And that’s just the ones that I know of that are out. And believe it or not, there are more on the way: Friday the 13th is getting a new movie as well as being re-imagined as a TV series for CW (haven’t heard anything on the movie, but what I’ve heard on the TV series sounds promising), Halloween is getting a new movie (also looks promising), Evil Dead is getting a TV series set years after the original films (excuse me while I skip it, because I’m not much of a fan of the franchise), and Texas Chainsaw Massacre is getting a prequel exploring Leatherface’s origins (I’m skeptical). There was also talk of a Hellraiser reboot, but there’s been no word in two years on that, so I’m going to say it’s been shelved.

So why are slashers being remade by the dozen? Like I said, they’re difficult to pull off, and they’re formulaic. Plus blood and gore is how they primarily scare you, and a lot of horror fans, including myself, find that distasteful. What makes them so appealing?

I think a lot of it has to do with the characters. Slashers have produced some of the most iconic characters in horror and in cinema: Norman Bates, Jason Voorhees, Michael Myers. Heck, Freddy Kreuger isso well-known that he’s made cameo appearances in movies parodying the 1980’s in one form or another. People love these characters as much as they’re scared of them, they love watching them in action and being terrified of them. They like to sit there and think, “What’s he going to do next? What’s he going to do next? What’s he going to do–AAAH!”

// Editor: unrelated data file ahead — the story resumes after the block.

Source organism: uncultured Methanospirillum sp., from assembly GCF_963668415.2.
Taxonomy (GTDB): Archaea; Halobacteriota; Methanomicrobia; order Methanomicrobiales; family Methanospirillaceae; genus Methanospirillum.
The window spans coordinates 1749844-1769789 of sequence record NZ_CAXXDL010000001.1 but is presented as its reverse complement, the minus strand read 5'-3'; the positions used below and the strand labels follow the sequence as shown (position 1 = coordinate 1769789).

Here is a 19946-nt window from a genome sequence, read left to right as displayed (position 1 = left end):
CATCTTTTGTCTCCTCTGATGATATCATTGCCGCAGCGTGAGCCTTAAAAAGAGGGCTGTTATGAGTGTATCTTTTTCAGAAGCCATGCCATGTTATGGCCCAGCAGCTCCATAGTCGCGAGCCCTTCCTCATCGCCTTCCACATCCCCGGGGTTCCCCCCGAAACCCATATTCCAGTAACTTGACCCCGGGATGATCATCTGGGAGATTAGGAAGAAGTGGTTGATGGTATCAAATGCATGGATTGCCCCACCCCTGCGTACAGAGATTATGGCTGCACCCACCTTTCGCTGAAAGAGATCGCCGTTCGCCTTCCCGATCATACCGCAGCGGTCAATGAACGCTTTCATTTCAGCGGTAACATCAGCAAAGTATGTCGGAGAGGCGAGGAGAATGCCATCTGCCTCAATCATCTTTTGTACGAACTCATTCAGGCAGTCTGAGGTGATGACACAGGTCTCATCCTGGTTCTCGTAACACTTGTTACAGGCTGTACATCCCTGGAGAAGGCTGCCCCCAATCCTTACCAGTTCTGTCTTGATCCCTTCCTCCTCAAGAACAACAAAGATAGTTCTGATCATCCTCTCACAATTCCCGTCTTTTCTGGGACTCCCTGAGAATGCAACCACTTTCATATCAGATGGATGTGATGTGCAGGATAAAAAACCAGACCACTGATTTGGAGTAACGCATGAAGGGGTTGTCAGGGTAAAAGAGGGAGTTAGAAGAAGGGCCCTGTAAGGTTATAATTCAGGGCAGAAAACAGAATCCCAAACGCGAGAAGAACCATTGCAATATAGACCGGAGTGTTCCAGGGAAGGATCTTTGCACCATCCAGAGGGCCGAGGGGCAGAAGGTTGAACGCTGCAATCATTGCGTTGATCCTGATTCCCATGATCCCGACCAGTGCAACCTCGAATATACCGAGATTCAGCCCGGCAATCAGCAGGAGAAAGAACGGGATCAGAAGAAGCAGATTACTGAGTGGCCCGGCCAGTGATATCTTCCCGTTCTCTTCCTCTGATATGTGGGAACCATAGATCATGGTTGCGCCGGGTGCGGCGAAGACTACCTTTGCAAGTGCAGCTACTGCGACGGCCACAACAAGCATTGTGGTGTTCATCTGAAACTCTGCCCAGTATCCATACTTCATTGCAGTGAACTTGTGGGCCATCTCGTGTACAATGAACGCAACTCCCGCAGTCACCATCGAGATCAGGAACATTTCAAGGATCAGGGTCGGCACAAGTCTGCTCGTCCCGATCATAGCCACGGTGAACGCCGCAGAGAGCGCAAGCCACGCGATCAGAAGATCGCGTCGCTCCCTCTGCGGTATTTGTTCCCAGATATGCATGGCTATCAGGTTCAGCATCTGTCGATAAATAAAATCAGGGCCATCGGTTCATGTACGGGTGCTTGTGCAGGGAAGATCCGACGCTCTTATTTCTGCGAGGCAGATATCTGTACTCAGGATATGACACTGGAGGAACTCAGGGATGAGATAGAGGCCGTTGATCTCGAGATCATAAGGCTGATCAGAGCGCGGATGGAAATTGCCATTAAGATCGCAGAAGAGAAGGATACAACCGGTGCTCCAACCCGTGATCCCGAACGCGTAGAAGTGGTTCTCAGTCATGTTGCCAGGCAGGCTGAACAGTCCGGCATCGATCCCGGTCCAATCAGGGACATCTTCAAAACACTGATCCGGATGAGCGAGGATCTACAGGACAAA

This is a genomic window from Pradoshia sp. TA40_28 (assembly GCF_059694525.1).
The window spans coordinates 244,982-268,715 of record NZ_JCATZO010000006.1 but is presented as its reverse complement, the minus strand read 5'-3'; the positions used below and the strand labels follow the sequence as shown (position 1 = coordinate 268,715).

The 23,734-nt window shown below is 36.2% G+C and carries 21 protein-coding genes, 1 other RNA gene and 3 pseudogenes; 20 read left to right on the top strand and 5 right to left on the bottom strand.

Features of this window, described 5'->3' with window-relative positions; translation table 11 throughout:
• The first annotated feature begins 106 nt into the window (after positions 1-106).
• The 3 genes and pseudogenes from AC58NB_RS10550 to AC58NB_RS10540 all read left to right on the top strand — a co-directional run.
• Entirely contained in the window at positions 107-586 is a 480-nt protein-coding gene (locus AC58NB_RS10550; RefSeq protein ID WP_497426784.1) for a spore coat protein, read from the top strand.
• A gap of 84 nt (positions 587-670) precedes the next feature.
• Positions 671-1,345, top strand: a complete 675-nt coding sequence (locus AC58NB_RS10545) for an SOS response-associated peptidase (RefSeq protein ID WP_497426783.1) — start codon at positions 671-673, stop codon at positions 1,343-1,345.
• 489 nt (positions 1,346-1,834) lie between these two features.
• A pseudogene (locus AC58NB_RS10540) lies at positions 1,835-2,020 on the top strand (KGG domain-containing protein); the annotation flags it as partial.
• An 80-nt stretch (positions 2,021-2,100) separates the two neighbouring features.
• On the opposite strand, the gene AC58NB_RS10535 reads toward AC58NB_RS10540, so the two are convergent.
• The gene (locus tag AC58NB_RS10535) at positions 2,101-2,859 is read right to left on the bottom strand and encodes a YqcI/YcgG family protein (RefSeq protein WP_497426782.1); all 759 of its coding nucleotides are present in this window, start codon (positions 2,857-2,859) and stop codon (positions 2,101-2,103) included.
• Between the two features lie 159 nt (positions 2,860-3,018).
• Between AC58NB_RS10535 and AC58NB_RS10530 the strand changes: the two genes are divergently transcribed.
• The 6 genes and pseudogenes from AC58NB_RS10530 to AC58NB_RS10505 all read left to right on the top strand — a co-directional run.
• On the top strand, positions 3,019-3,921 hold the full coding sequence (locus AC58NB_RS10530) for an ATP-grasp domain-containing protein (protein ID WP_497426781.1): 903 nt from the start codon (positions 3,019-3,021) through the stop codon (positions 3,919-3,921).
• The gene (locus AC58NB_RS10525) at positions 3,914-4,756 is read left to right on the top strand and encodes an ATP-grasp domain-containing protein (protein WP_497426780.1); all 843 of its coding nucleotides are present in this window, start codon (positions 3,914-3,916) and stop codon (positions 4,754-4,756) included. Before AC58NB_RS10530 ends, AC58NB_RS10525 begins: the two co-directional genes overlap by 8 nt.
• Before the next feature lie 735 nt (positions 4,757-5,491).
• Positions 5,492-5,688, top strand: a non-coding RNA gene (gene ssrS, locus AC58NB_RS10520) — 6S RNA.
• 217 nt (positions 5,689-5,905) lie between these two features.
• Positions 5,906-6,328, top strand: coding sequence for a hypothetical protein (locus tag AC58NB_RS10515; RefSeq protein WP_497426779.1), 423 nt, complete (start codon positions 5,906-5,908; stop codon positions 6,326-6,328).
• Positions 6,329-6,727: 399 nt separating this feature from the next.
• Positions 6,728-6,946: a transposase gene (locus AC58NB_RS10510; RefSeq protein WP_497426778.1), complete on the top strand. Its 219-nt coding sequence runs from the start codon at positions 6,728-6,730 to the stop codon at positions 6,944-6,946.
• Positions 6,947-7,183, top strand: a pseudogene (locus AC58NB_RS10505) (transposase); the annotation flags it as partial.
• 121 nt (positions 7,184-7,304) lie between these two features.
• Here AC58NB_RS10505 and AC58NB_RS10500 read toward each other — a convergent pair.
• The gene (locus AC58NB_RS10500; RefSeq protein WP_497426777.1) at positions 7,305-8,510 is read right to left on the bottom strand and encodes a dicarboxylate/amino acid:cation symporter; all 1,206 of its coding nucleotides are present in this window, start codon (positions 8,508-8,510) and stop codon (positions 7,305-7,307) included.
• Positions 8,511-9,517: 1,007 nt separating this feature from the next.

Studios are aware of that, as well as they are aware of how much people go back to see the old films (the better ones anyway) and see these beloved characters do what they do best. With huge fan followings like this, and how easy it is to make a horror movie under twenty million dollars with minimal special effects, they know people are going to come and see the films so they can see these beloved characters resurrected again and perhaps in a movie worthy of carrying the franchise’s name.